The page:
Case Study: Patience and Planning Pay Off at Minneapolis Airport

Minneapolis Airport proves that slow and steady acquisition wins the technology race with Vicon's expandable video technology

For the Minneapolis/St. Paul International Airport, simply wanting a better camera system wasn't enough. They wanted a system they could build on, over an extended period of time, without replacing the existing infrastructure.

They found that system in the Vicon family of video products, and a relationship that began almost 10 years ago is still going strong.

Building a Better Airport

As part of an ongoing airport improvement project in the early 1990s, Minneapolis/St. Paul (MSP) embarked on a video expansion program that began with 16 cameras and has grown to more than 800 cameras today.

To do this, they called on a Minnesota security system integrator, Pro-Tec Design. "We were asked if we could provide services on their existing system of 16 cameras," recalls Tom Hagen, president of Pro-Tec Design. "The desired goal was to expand the camera security system throughout the airport facility into multiple buildings located at multiple locations throughout the 3300 acre site. They wanted to be able to expand camera security into those locations, yet have the ability to view any camera from multiple monitoring areas, regardless of where the camera was located."

"Another key requirement was to design and install a system that would permit quite a bit of expansion over time, with some assurance that each phase of expansion would build upon and preserve the investments made previously."

The airport had put together a team, consisting of representatives from the primary architectural firm, electrical engineering, airport police, airport facility development and an electrical contracting firm.

"We were offered the opportunity to bring in our recommendations," Hagen says. One of the performance tests was to set up live cameras to view outdoor activity at dusk. "We tested several different cameras. The selection team was viewing the camera pictures on a monitor inside one of the concourses. One particular camera produced an outstanding picture in the low-light conditions. The monitor view appeared to be from an earlier time of the day during normal daytime conditions. It was one of the Vicon cameras."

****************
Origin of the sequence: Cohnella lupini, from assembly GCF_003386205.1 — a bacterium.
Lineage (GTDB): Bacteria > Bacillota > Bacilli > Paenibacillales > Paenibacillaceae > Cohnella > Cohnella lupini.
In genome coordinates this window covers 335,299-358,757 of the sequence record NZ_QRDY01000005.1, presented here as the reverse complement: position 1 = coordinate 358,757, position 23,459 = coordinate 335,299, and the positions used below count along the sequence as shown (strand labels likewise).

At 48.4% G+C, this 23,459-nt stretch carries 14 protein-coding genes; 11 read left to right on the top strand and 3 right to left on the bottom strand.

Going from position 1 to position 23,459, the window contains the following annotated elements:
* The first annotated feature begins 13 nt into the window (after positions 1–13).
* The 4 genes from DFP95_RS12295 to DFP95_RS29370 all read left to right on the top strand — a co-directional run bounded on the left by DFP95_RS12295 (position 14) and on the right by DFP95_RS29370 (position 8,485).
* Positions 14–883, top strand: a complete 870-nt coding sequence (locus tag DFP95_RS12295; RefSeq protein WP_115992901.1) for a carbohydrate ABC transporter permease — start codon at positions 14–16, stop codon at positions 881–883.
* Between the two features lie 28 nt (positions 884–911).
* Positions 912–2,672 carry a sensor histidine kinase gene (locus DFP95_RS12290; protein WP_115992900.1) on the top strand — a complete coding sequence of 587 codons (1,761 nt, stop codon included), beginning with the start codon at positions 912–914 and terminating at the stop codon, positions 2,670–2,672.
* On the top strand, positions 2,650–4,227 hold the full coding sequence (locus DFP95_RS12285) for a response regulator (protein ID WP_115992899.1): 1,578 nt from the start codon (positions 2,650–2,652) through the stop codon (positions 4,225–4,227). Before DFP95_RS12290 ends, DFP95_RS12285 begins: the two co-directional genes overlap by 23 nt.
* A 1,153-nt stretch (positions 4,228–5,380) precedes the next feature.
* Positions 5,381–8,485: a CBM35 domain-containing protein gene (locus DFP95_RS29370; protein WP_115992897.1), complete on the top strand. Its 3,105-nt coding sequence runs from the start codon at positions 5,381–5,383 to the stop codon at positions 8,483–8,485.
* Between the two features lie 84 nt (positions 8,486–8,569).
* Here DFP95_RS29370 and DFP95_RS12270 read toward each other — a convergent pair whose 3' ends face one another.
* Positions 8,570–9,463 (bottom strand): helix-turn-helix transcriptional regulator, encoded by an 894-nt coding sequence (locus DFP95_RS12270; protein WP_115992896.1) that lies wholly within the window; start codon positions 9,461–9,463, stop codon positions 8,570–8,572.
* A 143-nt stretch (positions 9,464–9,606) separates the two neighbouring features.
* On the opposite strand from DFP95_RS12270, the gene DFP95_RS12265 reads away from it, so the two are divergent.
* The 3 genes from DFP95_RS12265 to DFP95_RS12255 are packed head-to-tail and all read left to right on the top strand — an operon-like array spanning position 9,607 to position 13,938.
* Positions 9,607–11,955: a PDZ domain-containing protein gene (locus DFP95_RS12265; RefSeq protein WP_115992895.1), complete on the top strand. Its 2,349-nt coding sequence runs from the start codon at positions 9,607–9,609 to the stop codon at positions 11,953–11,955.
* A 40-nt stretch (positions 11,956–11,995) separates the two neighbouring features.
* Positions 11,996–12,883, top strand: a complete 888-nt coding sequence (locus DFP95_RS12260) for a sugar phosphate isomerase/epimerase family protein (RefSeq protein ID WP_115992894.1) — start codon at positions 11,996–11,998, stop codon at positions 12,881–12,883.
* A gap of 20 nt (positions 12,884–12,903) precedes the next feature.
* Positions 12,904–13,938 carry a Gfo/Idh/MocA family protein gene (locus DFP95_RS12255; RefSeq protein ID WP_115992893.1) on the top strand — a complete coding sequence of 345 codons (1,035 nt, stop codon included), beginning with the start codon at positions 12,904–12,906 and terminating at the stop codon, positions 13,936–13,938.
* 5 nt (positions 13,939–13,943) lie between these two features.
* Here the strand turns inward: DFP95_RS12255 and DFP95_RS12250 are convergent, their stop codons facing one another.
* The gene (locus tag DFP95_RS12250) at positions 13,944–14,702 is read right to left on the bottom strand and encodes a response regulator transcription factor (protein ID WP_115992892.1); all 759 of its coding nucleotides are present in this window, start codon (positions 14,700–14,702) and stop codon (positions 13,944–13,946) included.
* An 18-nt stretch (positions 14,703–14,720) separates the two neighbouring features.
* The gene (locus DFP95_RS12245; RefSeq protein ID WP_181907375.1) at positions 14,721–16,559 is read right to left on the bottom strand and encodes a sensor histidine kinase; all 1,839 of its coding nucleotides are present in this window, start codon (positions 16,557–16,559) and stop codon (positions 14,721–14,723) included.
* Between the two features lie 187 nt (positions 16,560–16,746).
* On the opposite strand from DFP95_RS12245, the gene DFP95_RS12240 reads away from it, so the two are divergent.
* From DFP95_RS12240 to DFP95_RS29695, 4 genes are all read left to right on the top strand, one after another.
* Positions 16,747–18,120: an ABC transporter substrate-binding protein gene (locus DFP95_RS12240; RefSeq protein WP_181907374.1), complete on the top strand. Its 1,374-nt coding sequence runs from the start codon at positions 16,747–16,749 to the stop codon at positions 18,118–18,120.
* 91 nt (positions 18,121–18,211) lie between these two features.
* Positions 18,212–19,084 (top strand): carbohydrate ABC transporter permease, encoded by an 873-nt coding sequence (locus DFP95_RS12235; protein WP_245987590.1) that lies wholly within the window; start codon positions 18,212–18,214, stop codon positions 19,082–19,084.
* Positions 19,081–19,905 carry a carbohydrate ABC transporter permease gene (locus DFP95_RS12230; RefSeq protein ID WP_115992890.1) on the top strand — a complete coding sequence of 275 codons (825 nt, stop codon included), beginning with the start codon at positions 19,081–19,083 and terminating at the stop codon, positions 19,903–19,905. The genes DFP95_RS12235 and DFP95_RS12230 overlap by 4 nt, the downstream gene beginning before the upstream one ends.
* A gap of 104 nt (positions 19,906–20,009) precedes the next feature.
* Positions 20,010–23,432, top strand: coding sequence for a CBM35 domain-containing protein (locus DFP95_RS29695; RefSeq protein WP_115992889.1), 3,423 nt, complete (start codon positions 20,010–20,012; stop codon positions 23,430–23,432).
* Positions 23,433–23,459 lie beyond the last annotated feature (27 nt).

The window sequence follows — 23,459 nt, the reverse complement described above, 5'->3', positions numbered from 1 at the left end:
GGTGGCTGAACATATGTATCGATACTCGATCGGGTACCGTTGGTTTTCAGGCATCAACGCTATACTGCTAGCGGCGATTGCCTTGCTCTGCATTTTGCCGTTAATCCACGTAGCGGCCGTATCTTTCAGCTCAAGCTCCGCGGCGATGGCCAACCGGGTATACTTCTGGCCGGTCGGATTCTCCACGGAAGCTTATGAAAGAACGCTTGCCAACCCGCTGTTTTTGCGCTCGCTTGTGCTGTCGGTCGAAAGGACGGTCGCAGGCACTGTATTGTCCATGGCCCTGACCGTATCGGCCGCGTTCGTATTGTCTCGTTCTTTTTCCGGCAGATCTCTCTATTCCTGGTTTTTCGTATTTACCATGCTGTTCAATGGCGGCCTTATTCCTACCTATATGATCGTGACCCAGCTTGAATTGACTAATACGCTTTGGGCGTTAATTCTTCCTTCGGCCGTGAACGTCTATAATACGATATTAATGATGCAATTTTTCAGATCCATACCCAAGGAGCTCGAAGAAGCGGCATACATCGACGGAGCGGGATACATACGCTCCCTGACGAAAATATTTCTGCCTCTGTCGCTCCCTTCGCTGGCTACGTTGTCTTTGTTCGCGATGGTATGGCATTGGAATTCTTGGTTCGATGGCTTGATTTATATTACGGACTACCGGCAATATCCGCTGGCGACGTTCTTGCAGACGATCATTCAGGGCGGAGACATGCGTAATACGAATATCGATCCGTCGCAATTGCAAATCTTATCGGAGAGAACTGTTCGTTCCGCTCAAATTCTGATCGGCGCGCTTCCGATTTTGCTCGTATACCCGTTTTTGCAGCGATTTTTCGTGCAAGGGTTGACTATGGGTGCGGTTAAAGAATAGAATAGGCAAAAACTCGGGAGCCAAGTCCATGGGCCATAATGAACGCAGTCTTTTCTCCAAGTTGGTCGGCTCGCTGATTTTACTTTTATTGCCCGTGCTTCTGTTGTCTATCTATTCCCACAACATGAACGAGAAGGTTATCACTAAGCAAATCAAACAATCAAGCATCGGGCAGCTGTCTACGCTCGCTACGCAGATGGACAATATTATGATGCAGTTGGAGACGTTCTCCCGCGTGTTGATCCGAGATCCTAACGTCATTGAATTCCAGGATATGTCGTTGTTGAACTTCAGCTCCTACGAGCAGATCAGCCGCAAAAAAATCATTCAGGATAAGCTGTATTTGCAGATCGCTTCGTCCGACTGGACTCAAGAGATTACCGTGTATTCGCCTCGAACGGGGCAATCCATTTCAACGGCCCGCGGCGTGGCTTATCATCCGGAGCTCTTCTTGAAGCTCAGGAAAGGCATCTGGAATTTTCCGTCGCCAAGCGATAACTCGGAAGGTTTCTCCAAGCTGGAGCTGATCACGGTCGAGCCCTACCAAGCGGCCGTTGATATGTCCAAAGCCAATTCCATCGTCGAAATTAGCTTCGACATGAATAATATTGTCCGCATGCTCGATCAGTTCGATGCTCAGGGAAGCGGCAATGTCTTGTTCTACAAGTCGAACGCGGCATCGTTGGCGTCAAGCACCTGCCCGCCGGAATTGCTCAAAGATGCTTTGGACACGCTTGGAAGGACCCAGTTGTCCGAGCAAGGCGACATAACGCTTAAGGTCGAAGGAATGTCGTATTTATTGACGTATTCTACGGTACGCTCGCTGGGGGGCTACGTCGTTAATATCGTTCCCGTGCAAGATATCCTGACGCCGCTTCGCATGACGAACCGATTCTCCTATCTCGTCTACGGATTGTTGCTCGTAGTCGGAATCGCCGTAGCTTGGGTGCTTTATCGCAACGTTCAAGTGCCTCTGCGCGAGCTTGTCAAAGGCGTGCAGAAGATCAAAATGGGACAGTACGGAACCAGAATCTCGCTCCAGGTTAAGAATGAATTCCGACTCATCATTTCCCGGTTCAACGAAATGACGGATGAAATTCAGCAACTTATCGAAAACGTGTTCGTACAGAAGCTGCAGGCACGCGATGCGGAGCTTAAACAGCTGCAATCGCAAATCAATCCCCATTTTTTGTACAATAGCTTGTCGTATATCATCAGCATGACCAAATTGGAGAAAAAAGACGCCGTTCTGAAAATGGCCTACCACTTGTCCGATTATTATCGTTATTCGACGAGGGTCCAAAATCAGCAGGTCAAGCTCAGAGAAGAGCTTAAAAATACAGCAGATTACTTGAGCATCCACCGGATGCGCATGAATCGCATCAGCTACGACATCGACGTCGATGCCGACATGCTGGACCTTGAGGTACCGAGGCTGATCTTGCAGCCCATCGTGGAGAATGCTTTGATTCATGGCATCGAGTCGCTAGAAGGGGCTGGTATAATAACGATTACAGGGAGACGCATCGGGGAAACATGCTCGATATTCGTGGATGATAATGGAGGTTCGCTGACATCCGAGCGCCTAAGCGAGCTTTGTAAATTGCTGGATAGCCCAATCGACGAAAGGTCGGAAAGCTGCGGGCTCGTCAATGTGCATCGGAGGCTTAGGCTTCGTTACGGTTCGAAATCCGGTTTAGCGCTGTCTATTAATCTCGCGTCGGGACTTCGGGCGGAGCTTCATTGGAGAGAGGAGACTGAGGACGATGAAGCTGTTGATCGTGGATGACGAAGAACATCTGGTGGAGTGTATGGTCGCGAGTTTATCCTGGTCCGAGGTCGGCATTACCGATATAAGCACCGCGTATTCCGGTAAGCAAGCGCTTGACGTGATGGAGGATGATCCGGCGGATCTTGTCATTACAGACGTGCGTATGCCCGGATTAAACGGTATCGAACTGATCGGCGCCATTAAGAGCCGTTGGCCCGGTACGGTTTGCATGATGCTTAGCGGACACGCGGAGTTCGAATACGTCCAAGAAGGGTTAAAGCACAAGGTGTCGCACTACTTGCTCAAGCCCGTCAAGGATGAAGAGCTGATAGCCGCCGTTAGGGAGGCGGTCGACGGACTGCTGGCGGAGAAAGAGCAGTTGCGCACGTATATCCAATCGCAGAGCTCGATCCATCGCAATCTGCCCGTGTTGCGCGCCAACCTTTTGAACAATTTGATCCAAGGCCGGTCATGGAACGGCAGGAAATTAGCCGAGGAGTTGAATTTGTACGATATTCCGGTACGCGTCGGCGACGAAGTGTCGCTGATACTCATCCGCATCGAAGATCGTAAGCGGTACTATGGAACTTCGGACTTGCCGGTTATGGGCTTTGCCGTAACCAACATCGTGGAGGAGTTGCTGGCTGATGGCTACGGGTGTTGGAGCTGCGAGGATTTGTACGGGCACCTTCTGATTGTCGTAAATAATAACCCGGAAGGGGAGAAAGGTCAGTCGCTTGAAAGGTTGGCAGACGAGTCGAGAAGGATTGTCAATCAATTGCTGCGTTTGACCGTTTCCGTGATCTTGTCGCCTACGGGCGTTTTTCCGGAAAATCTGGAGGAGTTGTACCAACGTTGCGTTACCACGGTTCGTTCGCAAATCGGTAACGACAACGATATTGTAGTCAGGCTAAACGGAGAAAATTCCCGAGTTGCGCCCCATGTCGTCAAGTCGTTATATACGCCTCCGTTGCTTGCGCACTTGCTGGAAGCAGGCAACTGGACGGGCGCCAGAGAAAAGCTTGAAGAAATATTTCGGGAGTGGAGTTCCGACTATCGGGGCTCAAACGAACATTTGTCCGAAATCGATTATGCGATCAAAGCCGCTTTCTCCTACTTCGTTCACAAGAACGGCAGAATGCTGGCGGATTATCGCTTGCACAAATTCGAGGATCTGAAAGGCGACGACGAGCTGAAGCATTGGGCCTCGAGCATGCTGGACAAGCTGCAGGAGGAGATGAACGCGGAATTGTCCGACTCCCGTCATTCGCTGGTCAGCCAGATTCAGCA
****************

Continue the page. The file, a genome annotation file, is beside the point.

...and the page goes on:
That was one reason they selected Vicon, Hagen recalls. Another was the design of the system using a concept of distributed architecture, which at the time was quite unique.

This design allowed airport personnel to accomplish one of their main goals, which was to be able to view a camera from any viewing location, even if the camera was on the opposite side of the airport.

Another benefit was the ability to assign priorities or "seize levels" to each camera.

"If we have one controller that is a higher priority, they would automatically take control of the camera over someone else who may be using it at the time," explains Tom Germundson, Security Consultant for the airport.

Expanding the System

Once the initial Vicon system was in place, the airport gradually added on, upgraded and incorporated new technologies as their needs changed.

One prime example of evolving technology was the migration from analog VCRs to digital video recorders (DVRs).

"Originally the recording was done on VCRs connected to 16-channel multiplexers," Hagen says. "Now that has all been migrated into a distributed, networked architecture of digital video recorders, using ViconNet software to view live and recorded video from cameras located throughout the facility. That has been a very important and useful improvement for people who use the system. It replaced a method of finding recorded video that was so cumbersome. The new system is much, much easier to use."

Beginning about two years ago, the airport migrated from the old VCRs to Vicon's newest DVR technology, the Kollector Elite. "The move to DVRs was the airport's most recent, significant upgrade," Germundson says. "We waited for the Elite so we could gain that technology," he says.

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